Congressional Democrats have talked about the impeachment of President ObamaBarack Hussein ObamaGOP infighting takes stupid to a whole new level Politics must accept the reality of multiracial America and disavow racial backlash To empower parents, reinvent schools MORE 20 times more than Republicans have on the House and Senate floors.
Since the start of the 113th Congress last year, Democrats have used the word “impeach” or “impeachment” regarding Obama 86 times, according to a review of the Congressional Record by The Hill.
Utterances on the floor from Republicans about impeaching Obama, in contrast, have been relatively rare. Only three Republicans in this Congress have raised the subject on the House floor, and the words have been used a total of four times by GOP members.
Most of the talk has come from House Democrats, with Rep. Sheila Jackson Lee (Texas) alone using the words 18 times in two separate speeches late last month.
In the Senate, where the GOP hopes to retake a majority this fall, not a single Republican has mentioned impeachment on the floor over the last couple of years.
The figures highlight how impeachment has been a hot topic for Democrats, and one most Republicans want to avoid.
The campaign arm for House Democrats raised $2.1 million in online donations over a single July weekend while talking up the possibility that Republicans would impeach Obama.
Most Republicans have sought to avoid the topic, which they see as a lose-lose situation.
Talking up impeachment, the theory goes, could increase turnout among Democrats at the polls and sabotage GOP efforts to take back the Senate. But pooh-poohing the idea of impeachment looks bad to the GOP base.
Rep. Tom Cotton (R-Ark.), who Republicans hope will defeat Sen. Mark Pryor (D-Ark.) this fall, dodged questions Tuesday night about impeachment on Fox News.
Asked by host Neil Cavuto if Obama would warrant impeachment by issuing executive orders giving legal status to undocumented workers, Cotton wouldn’t even mention the word.
“Neil, I don't want to engage in speculation about hypothetical actions the president may or may not take,” Cotton said.
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Not every Republican is so shy about the subject.
Former Arkansas Gov. Mike Huckabee, a Republican who could run for president in 2016, told a conservative radio show host on Monday that Obama “deserved impeachment.”
“There's no doubt” Obama “has done plenty of things worthy of impeachment,” Huckabee said.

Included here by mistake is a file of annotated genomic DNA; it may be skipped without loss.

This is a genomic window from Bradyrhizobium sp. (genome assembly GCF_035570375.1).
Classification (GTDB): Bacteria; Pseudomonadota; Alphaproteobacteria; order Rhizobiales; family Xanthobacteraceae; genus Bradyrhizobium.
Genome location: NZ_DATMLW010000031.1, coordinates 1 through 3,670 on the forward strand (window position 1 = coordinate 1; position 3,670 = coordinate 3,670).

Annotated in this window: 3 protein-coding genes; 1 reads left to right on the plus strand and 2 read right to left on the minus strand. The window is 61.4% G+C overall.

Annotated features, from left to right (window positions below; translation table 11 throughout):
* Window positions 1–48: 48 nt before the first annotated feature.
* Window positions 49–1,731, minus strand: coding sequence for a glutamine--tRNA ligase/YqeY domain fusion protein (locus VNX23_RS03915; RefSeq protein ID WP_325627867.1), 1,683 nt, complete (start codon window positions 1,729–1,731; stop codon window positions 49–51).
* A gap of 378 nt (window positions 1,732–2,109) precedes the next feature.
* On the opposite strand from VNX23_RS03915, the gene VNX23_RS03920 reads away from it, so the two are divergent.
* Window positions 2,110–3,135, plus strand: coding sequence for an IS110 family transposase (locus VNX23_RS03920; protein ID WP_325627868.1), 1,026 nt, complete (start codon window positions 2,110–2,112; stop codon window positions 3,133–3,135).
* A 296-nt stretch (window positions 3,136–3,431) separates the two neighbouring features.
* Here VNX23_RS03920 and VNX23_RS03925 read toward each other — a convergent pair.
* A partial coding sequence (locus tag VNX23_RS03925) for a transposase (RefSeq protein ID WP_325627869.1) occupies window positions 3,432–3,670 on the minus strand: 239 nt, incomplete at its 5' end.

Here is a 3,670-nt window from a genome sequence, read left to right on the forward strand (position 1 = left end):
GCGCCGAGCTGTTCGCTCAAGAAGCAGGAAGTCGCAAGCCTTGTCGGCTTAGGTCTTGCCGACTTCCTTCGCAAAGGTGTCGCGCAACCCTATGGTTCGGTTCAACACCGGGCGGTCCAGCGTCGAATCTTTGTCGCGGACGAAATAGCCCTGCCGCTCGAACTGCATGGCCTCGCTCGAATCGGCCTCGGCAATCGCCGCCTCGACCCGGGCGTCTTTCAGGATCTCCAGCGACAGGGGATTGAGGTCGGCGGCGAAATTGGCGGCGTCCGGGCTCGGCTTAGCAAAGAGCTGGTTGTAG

“From a governmental standpoint you're not going to see it accomplished with this Senate,” Huckabee said, noting Republicans have a minority in the Senate.
Other Republicans who have publicly talked about impeaching the president include Reps. Steve King (Iowa), Walter Jones (N.C.), Michele Bachmann (Minn.), Steve Stockman (Texas) and Louie Gohmert (Texas).
Many Republicans, however, have sought to downplay the issue. Speaker John Boehner (Ohio) sought to bottle up grassroots frustration with Obama’s use of executive power by authorizing a lawsuit against the president. The Speaker last week called impeachment a Democratic “scam.”
Democrats have certainly been more willing to breach the topic in Washington.
Nineteen House Democrats have raised the issue in comments on the House floor. Senate Majority Leader Harry Reid (D-Nev.), meanwhile, has mentioned it on the Senate floor.
In his comments last week, Reid sought to tie Republicans to the idea of impeachment, even though GOP leaders have dismissed the idea.
“It is good we are talking about this, rather than an impeachment of the president or suing the president,” Reid said as he opened debate last week on a bipartisan Veterans Affairs measure. “Look in the papers today. The American people are totally opposed. We shouldn't be off on these tracks of impeachment, suing the president.”
The top three House Democratic leaders — Minority Leader Nancy Pelosi (Calif.), Whip Steny Hoyer (Md.) and Assistant Democratic Leader James Clyburn (S.C.) also have all broached the topic.
Pelosi recently dared Boehner to take impeachment completely off the table.
Several members of the Congressional Black Caucus have talked up impeachment on the floor, including Jackson Lee, Georgia Rep. Hank Johnson (six times), New York Rep. Hakeem Jeffries (nine times), CBC Chairwoman and Ohio Rep. Marcia Fudge (once), California Rep. Barbara Lee (twice), New Jersey Rep. Donald Payne (once), North Carolina Rep. G.K. Butterfield (twice) and Maryland Rep. Donna Edwards (once).
The other Democrats who have raised the issue are Reps. Kurt Schrader (Ore.), Bill Pascrell (N.J.), Steven Horsford (Nev.), Luis Gutiérrez (Ill.), Louise Slaughter (N.Y.), Jackie Speier (Calif.), Chris Van Hollen (Md.) and Debbie Wasserman Schultz (Fla.), the chairwoman of the Democratic National Committee.
Most of the talk came after July 24, when House Republicans moved a resolution to sue Obama for executive overreach.
Constitutional law expert Jonathan Turley, who has criticized Obama’s executive actions, compared the impeachment talk to sightings of “Bigfoot.”
“This is the constitutional equivalent of a Bigfoot sighting: nobody is seriously suggesting that impeachment is being pursued by the Republicans,” said Turley, a professor at George Washington University.
Vivian Hughbanks and Tomas Navia contributed.